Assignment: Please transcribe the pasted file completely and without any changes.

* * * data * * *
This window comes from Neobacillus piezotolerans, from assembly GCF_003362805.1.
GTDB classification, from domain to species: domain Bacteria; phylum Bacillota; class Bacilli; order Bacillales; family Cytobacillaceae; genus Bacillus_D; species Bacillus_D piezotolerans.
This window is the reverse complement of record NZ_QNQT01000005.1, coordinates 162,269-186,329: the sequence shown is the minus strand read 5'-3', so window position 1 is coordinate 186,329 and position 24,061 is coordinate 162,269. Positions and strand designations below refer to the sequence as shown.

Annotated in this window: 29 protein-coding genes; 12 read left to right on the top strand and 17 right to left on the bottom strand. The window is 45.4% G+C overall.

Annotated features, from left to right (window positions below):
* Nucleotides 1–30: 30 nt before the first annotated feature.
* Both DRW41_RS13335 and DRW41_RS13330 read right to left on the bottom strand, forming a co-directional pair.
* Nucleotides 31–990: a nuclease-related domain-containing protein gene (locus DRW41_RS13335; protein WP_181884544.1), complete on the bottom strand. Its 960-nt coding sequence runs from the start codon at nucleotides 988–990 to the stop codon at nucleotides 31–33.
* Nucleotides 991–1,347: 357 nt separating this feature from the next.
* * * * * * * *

This window comes from Neobacillus piezotolerans, from assembly GCF_003362805.1.
GTDB classification, from domain to species: domain Bacteria; phylum Bacillota; class Bacilli; order Bacillales; family Cytobacillaceae; genus Bacillus_D; species Bacillus_D piezotolerans.
This window is the reverse complement of record NZ_QNQT01000005.1, coordinates 162,269-186,329: the sequence shown is the minus strand read 5'-3', so window position 1 is coordinate 186,329 and position 24,061 is coordinate 162,269. Positions and strand designations below refer to the sequence as shown.

Annotated in this window: 29 protein-coding genes; 12 read left to right on the top strand and 17 right to left on the bottom strand. The window is 45.4% G+C overall.

Annotated features, from left to right (window positions below):
* Nucleotides 1–30: 30 nt before the first annotated feature.
* Both DRW41_RS13335 and DRW41_RS13330 read right to left on the bottom strand, forming a co-directional pair.
* Nucleotides 31–990: a nuclease-related domain-containing protein gene (locus DRW41_RS13335; protein WP_181884544.1), complete on the bottom strand. Its 960-nt coding sequence runs from the start codon at nucleotides 988–990 to the stop codon at nucleotides 31–33.
* Nucleotides 991–1,347: 357 nt separating this feature from the next.